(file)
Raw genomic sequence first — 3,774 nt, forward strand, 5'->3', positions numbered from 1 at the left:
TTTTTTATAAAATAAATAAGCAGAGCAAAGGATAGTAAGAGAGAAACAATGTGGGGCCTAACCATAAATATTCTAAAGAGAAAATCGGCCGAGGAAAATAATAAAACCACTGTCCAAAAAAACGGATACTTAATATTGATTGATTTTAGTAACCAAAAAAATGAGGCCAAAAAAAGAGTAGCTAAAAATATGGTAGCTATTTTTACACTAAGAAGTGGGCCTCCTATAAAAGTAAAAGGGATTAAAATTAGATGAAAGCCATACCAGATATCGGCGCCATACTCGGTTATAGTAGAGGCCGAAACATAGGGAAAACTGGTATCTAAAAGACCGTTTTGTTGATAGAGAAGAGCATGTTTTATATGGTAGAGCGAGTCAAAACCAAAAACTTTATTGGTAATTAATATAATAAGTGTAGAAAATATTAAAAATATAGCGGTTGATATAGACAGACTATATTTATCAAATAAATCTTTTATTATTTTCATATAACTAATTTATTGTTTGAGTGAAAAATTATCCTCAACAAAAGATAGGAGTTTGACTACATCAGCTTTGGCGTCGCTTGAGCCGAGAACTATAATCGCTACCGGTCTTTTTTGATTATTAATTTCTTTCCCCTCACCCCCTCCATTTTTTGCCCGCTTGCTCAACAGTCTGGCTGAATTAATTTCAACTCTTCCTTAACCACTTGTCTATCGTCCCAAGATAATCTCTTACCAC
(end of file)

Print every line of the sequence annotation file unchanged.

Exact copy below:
Raw genomic sequence first — 3,774 nt, forward strand, 5'->3', positions numbered from 1 at the left:
TTTTTTATAAAATAAATAAGCAGAGCAAAGGATAGTAAGAGAGAAACAATGTGGGGCCTAACCATAAATATTCTAAAGAGAAAATCGGCCGAGGAAAATAATAAAACCACTGTCCAAAAAAACGGATACTTAATATTGATTGATTTTAGTAACCAAAAAAATGAGGCCAAAAAAAGAGTAGCTAAAAATATGGTAGCTATTTTTACACTAAGAAGTGGGCCTCCTATAAAAGTAAAAGGGATTAAAATTAGATGAAAGCCATACCAGATATCGGCGCCATACTCGGTTATAGTAGAGGCCGAAACATAGGGAAAACTGGTATCTAAAAGACCGTTTTGTTGATAGAGAAGAGCATGTTTTATATGGTAGAGCGAGTCAAAACCAAAAACTTTATTGGTAATTAATATAATAAGTGTAGAAAATATTAAAAATATAGCGGTTGATATAGACAGACTATATTTATCAAATAAATCTTTTATTATTTTCATATAACTAATTTATTGTTTGAGTGAAAAATTATCCTCAACAAAAGATAGGAGTTTGACTACATCAGCTTTGGCGTCGCTTGAGCCGAGAACTATAATCGCTACCGGTCTTTTTTGATTATTAATTTCTTTCCCCTCACCCCCTCCATTTTTTGCCCGCTTGCTCAACAGTCTGGCTGAATTAATTTCAACTCTTCCTTAACCACTTGTCTATCGTCCCAAGATAATCTCTTACCAC